The latest research on the mysterious circular ditches discovered last year near the central Polish city of Toruń make the archeologists rethink the scale of the neolithic earthworks and raise questions about the structures’ age.
Consisting of circular 3 metres-wide and 2 metres-deep ditches, the two structures were discovered in 2019 by Mateusz Sosnowski of the Archeology Institute of the Nicolaus Copernicus University in Toruń and Jerzy Czerniec of the Archeology and Ethnology Institute of the Polish Academy of Sciences in Warsaw.
The archaeologists discovered two approximately circular constructs located about 5 km apart, each having the diameter of around 85 m. Each of the enclosures consists of three ditches with a shared central point.
Known as roundels, the ditches are of purpose still obscure to the modern-day researchers. The structures are mostly interpreted as having served a cultic purpose. It is believed that the ditches were dug by tens of people equipped with bone diggers.
There is more than one reason that makes the discovery particularly unique. Firstly, roundels had not been reported east of the Vistula River until the discovery near Toruń was made. This extends the area where such structures were raised.
Secondly, this year’s research revealed that “most of the pieces of earthenware that we found belonged to the Incised Linear Pottery culture. This came as a surprise for us because until now it has been believed that roundels had been raised by later communities such as those belonging to the Stroke-ornamented ware culture,” Mr Sosnowski explains.
The archaeologist adds that “these roundels were most probably raised in place of a former settlement, however, it must not be ruled out that this structure is actually older than we have assumed. More light will be shed on this matter once specialised analyses are carried out.”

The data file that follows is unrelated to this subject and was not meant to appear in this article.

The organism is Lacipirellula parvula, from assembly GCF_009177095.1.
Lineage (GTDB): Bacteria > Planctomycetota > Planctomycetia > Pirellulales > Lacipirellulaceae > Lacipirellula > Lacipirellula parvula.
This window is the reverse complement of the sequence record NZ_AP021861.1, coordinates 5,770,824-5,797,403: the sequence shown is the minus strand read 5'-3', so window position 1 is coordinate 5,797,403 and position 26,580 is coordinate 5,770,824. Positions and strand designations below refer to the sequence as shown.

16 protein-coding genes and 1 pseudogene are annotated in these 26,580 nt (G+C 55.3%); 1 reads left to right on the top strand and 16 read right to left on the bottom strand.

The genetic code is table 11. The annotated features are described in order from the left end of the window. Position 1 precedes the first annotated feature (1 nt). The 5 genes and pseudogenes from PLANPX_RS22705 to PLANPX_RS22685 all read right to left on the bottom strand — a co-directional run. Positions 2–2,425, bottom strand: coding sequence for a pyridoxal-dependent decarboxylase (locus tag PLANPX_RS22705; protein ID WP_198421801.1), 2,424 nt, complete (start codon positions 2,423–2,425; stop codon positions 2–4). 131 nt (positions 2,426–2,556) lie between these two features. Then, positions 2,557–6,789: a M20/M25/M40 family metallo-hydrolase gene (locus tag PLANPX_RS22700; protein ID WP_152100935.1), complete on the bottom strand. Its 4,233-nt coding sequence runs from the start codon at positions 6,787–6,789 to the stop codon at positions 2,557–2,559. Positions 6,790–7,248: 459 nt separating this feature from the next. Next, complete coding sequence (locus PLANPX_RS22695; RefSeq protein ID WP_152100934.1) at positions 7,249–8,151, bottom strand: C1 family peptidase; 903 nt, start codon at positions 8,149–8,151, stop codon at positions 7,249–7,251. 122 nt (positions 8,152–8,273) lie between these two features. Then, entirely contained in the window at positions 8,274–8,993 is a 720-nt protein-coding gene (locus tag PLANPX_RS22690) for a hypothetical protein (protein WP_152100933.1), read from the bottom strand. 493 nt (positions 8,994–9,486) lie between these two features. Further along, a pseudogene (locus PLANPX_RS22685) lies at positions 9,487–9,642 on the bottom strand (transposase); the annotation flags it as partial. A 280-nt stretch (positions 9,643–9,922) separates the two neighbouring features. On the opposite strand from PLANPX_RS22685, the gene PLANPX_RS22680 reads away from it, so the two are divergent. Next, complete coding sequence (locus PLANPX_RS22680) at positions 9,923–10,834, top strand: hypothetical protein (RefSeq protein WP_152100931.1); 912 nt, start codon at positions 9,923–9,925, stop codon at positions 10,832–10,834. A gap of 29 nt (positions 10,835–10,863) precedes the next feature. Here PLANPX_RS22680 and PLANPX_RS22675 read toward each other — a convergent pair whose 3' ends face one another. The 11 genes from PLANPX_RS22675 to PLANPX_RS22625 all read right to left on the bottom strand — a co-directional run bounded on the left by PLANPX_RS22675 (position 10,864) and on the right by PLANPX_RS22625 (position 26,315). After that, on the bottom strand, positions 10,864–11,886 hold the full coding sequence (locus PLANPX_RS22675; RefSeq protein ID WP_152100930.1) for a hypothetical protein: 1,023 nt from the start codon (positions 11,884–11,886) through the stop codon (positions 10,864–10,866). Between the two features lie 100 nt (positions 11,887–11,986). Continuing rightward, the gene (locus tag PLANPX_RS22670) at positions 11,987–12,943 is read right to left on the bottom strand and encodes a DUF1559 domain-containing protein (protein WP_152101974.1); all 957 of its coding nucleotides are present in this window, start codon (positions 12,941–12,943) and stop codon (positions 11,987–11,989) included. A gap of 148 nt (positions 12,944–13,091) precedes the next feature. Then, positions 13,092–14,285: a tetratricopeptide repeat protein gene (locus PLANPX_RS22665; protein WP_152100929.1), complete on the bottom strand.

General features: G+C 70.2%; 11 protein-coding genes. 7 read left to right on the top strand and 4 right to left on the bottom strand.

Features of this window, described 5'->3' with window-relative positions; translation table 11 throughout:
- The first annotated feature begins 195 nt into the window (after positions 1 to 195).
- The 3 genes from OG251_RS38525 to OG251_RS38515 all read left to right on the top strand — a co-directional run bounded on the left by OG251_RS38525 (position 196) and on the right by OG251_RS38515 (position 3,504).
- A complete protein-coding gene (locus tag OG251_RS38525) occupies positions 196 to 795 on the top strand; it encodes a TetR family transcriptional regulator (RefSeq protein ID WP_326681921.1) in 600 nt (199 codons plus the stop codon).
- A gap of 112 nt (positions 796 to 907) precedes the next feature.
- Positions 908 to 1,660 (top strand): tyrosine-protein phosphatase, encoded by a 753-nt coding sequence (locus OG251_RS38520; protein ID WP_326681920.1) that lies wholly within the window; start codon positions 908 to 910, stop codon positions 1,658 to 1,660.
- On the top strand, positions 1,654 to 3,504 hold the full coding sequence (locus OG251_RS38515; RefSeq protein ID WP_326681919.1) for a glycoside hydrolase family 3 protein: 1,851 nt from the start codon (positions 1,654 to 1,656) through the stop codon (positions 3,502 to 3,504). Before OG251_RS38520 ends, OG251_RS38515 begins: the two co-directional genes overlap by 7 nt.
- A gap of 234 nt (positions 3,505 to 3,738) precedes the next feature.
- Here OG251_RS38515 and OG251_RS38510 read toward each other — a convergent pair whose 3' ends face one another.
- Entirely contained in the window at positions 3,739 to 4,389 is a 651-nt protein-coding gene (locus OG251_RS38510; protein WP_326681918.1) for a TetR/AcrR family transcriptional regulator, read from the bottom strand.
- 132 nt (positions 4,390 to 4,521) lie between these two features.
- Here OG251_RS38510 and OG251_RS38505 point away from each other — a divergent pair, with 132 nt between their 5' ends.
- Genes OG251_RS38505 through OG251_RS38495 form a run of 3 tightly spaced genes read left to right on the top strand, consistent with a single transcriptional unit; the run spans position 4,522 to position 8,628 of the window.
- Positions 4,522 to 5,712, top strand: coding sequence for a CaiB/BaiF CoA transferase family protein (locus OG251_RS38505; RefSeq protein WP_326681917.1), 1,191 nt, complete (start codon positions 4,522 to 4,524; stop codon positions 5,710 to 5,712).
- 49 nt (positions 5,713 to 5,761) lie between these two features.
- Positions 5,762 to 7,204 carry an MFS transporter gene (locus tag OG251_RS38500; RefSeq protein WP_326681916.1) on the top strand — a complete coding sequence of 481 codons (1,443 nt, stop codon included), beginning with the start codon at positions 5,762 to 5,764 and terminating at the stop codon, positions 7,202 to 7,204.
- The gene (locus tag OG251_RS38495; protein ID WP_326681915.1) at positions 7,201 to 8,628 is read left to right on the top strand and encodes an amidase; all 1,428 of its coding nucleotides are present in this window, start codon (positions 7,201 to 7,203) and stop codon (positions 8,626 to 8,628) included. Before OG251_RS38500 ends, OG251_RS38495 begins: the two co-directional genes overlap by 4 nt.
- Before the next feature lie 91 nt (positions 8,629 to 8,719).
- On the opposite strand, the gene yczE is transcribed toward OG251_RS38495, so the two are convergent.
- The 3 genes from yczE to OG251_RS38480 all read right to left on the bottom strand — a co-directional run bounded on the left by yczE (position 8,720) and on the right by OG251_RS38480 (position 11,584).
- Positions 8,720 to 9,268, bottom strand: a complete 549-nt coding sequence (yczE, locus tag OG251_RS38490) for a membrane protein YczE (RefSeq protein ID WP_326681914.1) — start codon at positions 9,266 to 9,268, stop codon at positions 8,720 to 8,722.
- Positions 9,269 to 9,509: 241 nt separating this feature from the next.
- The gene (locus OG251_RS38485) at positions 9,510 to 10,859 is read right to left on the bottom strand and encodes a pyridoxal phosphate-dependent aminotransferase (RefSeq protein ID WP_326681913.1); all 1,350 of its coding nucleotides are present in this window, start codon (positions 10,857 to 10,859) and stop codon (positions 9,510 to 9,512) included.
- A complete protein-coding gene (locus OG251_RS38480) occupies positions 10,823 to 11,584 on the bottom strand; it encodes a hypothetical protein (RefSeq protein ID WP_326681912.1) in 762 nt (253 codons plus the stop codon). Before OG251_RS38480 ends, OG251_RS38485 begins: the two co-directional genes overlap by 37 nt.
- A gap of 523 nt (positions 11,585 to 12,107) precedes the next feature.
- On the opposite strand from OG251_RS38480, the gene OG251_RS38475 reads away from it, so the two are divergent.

Dating as far back as to 5500 BC, the Linear Pottery culture is a major archaeological horizon of the European Neolithic, most densely evidenced on the middle Danube, the upper and middle Elbe, and the upper and middle Rhine.
It represents a major event in the initial spread of agriculture in Europe. The pottery after which it was named consists of simple cups, bowls, vases, and jugs, without handles, but in a later phase with lugs or pierced lugs, bases, and necks.
Roundels are emblematic structures of the Linear Pottery culture and one of the oldest examples of monumental architecture of Europe. Surrounded not just by concentric ditches but also by palisades, apart from their cultic functions they might have also provided shelter against hostilities. Out of 130 roundels that have been discovered so far, one-third are located in Austria, 10 in Poland and the rest in Hungary, Slovakia, the Czech Republic and Germany.